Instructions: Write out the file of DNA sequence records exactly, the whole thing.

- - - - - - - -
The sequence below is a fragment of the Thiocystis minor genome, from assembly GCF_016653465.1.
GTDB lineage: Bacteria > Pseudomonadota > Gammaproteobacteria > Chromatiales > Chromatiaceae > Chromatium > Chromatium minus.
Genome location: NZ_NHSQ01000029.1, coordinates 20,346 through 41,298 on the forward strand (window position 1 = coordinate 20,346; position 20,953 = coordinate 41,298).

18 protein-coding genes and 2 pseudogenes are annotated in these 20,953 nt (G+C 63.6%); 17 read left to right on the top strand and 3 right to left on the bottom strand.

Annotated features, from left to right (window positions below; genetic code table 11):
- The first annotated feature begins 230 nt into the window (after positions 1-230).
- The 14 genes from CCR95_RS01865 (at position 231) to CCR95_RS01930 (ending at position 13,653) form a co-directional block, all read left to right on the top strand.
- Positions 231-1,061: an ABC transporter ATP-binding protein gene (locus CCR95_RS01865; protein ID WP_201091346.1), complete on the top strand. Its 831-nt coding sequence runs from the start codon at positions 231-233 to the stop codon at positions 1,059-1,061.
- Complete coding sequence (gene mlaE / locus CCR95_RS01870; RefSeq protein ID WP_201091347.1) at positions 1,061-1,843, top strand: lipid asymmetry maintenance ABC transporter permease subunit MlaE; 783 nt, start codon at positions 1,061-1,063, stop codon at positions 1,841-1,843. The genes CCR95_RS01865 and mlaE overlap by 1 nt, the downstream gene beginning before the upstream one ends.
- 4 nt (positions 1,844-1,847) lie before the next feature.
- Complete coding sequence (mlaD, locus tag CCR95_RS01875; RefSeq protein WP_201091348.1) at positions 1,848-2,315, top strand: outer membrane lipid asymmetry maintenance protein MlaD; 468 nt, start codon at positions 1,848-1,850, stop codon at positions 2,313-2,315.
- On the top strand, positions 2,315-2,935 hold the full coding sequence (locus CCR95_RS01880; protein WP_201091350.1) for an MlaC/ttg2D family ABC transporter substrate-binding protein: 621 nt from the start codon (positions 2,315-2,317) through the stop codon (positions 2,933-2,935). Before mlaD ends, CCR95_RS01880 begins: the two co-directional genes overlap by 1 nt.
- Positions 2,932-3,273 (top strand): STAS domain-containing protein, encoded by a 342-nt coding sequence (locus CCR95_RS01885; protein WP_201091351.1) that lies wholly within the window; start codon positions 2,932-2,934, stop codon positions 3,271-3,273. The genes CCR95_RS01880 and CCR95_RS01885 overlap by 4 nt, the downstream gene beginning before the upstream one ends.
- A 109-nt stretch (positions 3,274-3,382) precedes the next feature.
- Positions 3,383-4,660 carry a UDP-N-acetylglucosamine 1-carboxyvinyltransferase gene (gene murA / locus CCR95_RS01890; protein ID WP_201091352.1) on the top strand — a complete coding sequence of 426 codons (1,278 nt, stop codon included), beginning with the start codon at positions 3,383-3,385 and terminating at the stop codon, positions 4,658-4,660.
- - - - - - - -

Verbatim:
The sequence below is a fragment of the Thiocystis minor genome, from assembly GCF_016653465.1.
GTDB lineage: Bacteria > Pseudomonadota > Gammaproteobacteria > Chromatiales > Chromatiaceae > Chromatium > Chromatium minus.
Genome location: NZ_NHSQ01000029.1, coordinates 20,346 through 41,298 on the forward strand (window position 1 = coordinate 20,346; position 20,953 = coordinate 41,298).

18 protein-coding genes and 2 pseudogenes are annotated in these 20,953 nt (G+C 63.6%); 17 read left to right on the top strand and 3 right to left on the bottom strand.

Annotated features, from left to right (window positions below; genetic code table 11):
- The first annotated feature begins 230 nt into the window (after positions 1-230).
- The 14 genes from CCR95_RS01865 (at position 231) to CCR95_RS01930 (ending at position 13,653) form a co-directional block, all read left to right on the top strand.
- Positions 231-1,061: an ABC transporter ATP-binding protein gene (locus CCR95_RS01865; protein ID WP_201091346.1), complete on the top strand. Its 831-nt coding sequence runs from the start codon at positions 231-233 to the stop codon at positions 1,059-1,061.
- Complete coding sequence (gene mlaE / locus CCR95_RS01870; RefSeq protein ID WP_201091347.1) at positions 1,061-1,843, top strand: lipid asymmetry maintenance ABC transporter permease subunit MlaE; 783 nt, start codon at positions 1,061-1,063, stop codon at positions 1,841-1,843. The genes CCR95_RS01865 and mlaE overlap by 1 nt, the downstream gene beginning before the upstream one ends.
- 4 nt (positions 1,844-1,847) lie before the next feature.
- Complete coding sequence (mlaD, locus tag CCR95_RS01875; RefSeq protein WP_201091348.1) at positions 1,848-2,315, top strand: outer membrane lipid asymmetry maintenance protein MlaD; 468 nt, start codon at positions 1,848-1,850, stop codon at positions 2,313-2,315.
- On the top strand, positions 2,315-2,935 hold the full coding sequence (locus CCR95_RS01880; protein WP_201091350.1) for an MlaC/ttg2D family ABC transporter substrate-binding protein: 621 nt from the start codon (positions 2,315-2,317) through the stop codon (positions 2,933-2,935). Before mlaD ends, CCR95_RS01880 begins: the two co-directional genes overlap by 1 nt.
- Positions 2,932-3,273 (top strand): STAS domain-containing protein, encoded by a 342-nt coding sequence (locus CCR95_RS01885; protein WP_201091351.1) that lies wholly within the window; start codon positions 2,932-2,934, stop codon positions 3,271-3,273. The genes CCR95_RS01880 and CCR95_RS01885 overlap by 4 nt, the downstream gene beginning before the upstream one ends.
- A 109-nt stretch (positions 3,274-3,382) precedes the next feature.
- Positions 3,383-4,660 carry a UDP-N-acetylglucosamine 1-carboxyvinyltransferase gene (gene murA / locus CCR95_RS01890; protein ID WP_201091352.1) on the top strand — a complete coding sequence of 426 codons (1,278 nt, stop codon included), beginning with the start codon at positions 3,383-3,385 and terminating at the stop codon, positions 4,658-4,660.